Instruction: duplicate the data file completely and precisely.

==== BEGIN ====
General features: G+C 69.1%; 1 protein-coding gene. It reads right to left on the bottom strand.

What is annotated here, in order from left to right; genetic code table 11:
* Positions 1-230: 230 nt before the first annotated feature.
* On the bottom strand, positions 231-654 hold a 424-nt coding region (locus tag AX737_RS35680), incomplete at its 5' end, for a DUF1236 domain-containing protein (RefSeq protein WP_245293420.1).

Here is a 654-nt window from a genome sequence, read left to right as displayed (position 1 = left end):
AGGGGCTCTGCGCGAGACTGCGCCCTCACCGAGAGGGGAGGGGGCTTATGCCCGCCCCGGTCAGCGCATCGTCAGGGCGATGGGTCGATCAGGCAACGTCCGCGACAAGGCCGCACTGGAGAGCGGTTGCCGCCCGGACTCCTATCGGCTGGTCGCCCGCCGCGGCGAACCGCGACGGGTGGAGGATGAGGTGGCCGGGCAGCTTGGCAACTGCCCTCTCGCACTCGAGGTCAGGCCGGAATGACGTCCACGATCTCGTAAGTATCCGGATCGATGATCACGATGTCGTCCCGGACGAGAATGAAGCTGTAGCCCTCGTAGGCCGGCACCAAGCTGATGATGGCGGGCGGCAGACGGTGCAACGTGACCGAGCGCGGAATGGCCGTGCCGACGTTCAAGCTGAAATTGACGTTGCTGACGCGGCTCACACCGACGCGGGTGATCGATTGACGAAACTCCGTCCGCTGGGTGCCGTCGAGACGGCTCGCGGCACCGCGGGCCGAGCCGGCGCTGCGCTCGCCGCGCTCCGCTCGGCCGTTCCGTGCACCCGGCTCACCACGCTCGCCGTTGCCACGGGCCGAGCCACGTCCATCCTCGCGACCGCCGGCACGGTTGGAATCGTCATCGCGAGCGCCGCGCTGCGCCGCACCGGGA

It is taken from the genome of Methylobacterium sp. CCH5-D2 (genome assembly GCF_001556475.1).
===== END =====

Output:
General features: G+C 69.1%; 1 protein-coding gene. It reads right to left on the bottom strand.

What is annotated here, in order from left to right; genetic code table 11:
* Positions 1-230: 230 nt before the first annotated feature.
* On the bottom strand, positions 231-654 hold a 424-nt coding region (locus tag AX737_RS35680), incomplete at its 5' end, for a DUF1236 domain-containing protein (RefSeq protein WP_245293420.1).

Here is a 654-nt window from a genome sequence, read left to right as displayed (position 1 = left end):
AGGGGCTCTGCGCGAGACTGCGCCCTCACCGAGAGGGGAGGGGGCTTATGCCCGCCCCGGTCAGCGCATCGTCAGGGCGATGGGTCGATCAGGCAACGTCCGCGACAAGGCCGCACTGGAGAGCGGTTGCCGCCCGGACTCCTATCGGCTGGTCGCCCGCCGCGGCGAACCGCGACGGGTGGAGGATGAGGTGGCCGGGCAGCTTGGCAACTGCCCTCTCGCACTCGAGGTCAGGCCGGAATGACGTCCACGATCTCGTAAGTATCCGGATCGATGATCACGATGTCGTCCCGGACGAGAATGAAGCTGTAGCCCTCGTAGGCCGGCACCAAGCTGATGATGGCGGGCGGCAGACGGTGCAACGTGACCGAGCGCGGAATGGCCGTGCCGACGTTCAAGCTGAAATTGACGTTGCTGACGCGGCTCACACCGACGCGGGTGATCGATTGACGAAACTCCGTCCGCTGGGTGCCGTCGAGACGGCTCGCGGCACCGCGGGCCGAGCCGGCGCTGCGCTCGCCGCGCTCCGCTCGGCCGTTCCGTGCACCCGGCTCACCACGCTCGCCGTTGCCACGGGCCGAGCCACGTCCATCCTCGCGACCGCCGGCACGGTTGGAATCGTCATCGCGAGCGCCGCGCTGCGCCGCACCGGGA

It is taken from the genome of Methylobacterium sp. CCH5-D2 (genome assembly GCF_001556475.1).